6 Deformation & Strengthening Mechanisms of Materials Strengthening mechanisms…Strengthening of materials (4) strain hardening - also known as cold work (%CW). -- low temperature deformation. - common forming operations change the cross sectional area. i.e: forging, extrusion, rolling & drawing process. -Forging A o A d force die blank force -Drawing tensile force A o A d die -Extrusion ram billet container force die holder die A o A d extrusion -Rolling roll A o A d - grain structure at different regions of brass rolled into a wedge. -- grains elongate in rolling direction. -- dislocations get rearranged. Cold work (rolling process) - aim: -- restrict the dislocation motion. -- makes a material harder & stronger. cold-worked grains - As cold work (%CW) is increased -- Yield strength (  y ) increases. -- Tensile strength (  TS ) increases. -- Ductility (%EL or %AR) decreases. Impact of Cold Work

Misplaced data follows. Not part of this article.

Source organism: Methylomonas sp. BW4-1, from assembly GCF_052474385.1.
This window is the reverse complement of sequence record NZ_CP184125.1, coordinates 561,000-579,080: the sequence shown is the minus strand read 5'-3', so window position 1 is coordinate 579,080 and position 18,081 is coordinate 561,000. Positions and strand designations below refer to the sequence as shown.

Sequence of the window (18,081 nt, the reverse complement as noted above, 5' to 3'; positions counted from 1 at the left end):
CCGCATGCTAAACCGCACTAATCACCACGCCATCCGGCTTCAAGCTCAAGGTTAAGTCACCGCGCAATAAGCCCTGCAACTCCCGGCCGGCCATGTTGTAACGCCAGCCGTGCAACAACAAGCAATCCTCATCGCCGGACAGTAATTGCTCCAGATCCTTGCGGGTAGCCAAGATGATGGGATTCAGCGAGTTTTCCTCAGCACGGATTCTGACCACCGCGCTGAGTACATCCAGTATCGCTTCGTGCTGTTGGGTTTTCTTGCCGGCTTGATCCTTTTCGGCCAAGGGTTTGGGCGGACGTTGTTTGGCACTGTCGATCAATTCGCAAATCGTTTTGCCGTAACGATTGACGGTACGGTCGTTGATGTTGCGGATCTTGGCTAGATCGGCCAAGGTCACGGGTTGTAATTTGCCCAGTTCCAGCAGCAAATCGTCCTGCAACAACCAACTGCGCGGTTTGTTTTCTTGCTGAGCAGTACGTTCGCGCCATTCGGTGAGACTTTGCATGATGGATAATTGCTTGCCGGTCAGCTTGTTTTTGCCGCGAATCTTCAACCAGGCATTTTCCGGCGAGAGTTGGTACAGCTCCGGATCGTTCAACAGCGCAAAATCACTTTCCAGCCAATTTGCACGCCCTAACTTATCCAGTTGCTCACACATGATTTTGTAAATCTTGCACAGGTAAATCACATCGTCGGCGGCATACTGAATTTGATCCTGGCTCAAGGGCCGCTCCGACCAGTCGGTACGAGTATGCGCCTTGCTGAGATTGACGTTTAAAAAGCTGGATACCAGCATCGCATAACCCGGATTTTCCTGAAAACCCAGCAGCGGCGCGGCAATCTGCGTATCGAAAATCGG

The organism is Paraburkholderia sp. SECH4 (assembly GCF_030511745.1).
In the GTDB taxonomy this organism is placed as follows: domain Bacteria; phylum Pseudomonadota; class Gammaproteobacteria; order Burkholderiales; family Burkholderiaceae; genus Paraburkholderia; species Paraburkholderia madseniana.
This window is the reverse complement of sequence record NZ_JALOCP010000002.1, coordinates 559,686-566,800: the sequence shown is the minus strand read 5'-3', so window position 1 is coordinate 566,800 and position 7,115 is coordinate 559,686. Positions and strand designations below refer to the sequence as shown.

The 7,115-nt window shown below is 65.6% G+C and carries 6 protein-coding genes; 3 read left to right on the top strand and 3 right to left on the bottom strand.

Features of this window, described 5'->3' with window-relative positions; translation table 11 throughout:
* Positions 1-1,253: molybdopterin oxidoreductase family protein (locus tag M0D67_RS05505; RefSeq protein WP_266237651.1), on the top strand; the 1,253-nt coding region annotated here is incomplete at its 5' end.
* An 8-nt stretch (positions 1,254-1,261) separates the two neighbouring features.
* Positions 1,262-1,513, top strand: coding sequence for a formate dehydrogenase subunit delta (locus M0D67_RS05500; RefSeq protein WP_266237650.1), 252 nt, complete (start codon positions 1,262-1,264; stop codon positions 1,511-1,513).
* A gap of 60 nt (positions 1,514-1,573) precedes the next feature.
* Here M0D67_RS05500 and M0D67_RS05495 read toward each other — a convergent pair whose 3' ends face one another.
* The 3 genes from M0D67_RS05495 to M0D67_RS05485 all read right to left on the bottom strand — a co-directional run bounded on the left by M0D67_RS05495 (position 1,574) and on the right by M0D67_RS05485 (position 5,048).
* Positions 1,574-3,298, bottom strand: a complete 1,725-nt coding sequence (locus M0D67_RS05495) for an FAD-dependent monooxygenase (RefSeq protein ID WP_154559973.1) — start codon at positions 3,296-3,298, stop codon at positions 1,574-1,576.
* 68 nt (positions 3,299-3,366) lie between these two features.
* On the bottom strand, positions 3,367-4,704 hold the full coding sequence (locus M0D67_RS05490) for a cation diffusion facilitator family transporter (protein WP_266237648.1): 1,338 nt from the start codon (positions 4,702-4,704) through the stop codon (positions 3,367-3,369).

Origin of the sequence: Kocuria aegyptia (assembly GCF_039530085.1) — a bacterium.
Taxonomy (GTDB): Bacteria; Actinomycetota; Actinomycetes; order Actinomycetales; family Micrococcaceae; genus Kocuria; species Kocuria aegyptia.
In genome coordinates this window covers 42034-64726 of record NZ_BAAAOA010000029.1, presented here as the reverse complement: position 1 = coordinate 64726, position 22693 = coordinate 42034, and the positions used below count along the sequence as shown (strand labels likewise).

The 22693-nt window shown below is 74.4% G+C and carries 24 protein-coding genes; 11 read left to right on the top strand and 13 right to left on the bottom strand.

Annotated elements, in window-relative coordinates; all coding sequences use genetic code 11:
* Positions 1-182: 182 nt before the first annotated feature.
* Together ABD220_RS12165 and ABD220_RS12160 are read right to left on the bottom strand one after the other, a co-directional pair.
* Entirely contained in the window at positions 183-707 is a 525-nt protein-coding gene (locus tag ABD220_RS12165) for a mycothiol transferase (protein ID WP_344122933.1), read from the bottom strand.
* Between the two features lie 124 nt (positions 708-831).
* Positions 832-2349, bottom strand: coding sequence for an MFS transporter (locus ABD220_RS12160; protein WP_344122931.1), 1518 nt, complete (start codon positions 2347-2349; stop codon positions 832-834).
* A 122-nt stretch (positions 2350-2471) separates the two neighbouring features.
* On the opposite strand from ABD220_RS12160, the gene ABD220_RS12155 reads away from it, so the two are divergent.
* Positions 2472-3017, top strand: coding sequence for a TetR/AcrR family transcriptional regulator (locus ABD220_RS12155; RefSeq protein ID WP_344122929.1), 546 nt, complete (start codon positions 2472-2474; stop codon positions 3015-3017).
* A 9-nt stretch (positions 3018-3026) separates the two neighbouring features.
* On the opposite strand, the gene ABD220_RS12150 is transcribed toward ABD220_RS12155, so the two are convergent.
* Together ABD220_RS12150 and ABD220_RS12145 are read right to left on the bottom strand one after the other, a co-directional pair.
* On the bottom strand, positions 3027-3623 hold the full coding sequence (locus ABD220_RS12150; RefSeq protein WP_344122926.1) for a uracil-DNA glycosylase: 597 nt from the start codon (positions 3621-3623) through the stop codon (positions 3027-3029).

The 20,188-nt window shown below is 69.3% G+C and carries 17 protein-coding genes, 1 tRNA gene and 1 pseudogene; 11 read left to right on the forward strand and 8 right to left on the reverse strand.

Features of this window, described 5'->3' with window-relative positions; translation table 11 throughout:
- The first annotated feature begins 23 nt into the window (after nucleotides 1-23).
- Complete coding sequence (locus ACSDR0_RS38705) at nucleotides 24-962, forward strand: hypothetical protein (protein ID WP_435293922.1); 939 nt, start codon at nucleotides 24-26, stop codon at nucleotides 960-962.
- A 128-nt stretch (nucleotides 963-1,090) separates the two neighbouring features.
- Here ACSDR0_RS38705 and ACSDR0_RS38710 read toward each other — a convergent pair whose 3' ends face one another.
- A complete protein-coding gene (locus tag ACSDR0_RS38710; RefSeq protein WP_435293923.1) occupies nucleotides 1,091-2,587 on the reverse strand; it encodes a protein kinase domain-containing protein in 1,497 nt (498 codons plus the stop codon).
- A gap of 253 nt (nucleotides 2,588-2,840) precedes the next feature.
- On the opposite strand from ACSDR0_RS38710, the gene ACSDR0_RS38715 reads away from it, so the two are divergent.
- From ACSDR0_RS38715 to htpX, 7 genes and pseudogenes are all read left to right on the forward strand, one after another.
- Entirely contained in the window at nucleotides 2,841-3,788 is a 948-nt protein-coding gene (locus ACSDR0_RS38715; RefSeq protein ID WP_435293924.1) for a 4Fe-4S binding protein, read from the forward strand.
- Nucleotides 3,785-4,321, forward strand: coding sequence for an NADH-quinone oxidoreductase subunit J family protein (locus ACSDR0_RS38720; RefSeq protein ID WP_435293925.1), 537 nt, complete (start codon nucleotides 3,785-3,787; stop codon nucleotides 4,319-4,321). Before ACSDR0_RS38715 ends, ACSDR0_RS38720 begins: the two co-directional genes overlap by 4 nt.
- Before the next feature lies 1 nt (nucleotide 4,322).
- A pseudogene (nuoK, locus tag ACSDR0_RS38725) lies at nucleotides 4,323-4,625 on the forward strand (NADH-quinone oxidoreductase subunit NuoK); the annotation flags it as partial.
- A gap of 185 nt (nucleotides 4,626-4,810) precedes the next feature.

7 Deformation & Strengthening Mechanisms of Materials (4) strain hardening Strain Cold work analysis What is the yield strength, tensile strength & ductility of copper rod after cold working? D o =15.2mm Cold Work D d =12.2mm Copper Answer: Brass Copper 1040 Steel Yield strength (MPa) Yield strength (ksi) Percent cold work Example 1: Percent cold work Tensile strength (MPa) Tensile strength (ksi) Brass Copper 1040 Steel Brass Copper 1040 Steel Percent cold work Ductility (%EL) Yield strength = 310 MPa Tensile strength = 340 MPa Ductility = 7%

8 Deformation & Strengthening Mechanisms of Materials (4) strain hardening Strain Cold work analysis Answer: Brass Copper 1040 Steel Yield strength (MPa) Yield strength (ksi) Percent cold work Example 2: Percent cold work Tensile strength (MPa) Tensile strength (ksi) Brass Copper 1040 Steel Brass Copper 1040 Steel Percent cold work Ductility (%EL) A cylindrical specimen of cold-worked copper has a tensile strength of 300 MPa and the cold- worked radius is 7.0 mm. (a) calculate its radius before deformation. (b) estimate its yield strength & ductility (% EL). (a) %CW = 20 (b) Yield strength = 250 MPa Ductility (% EL) = 17 % r o = mm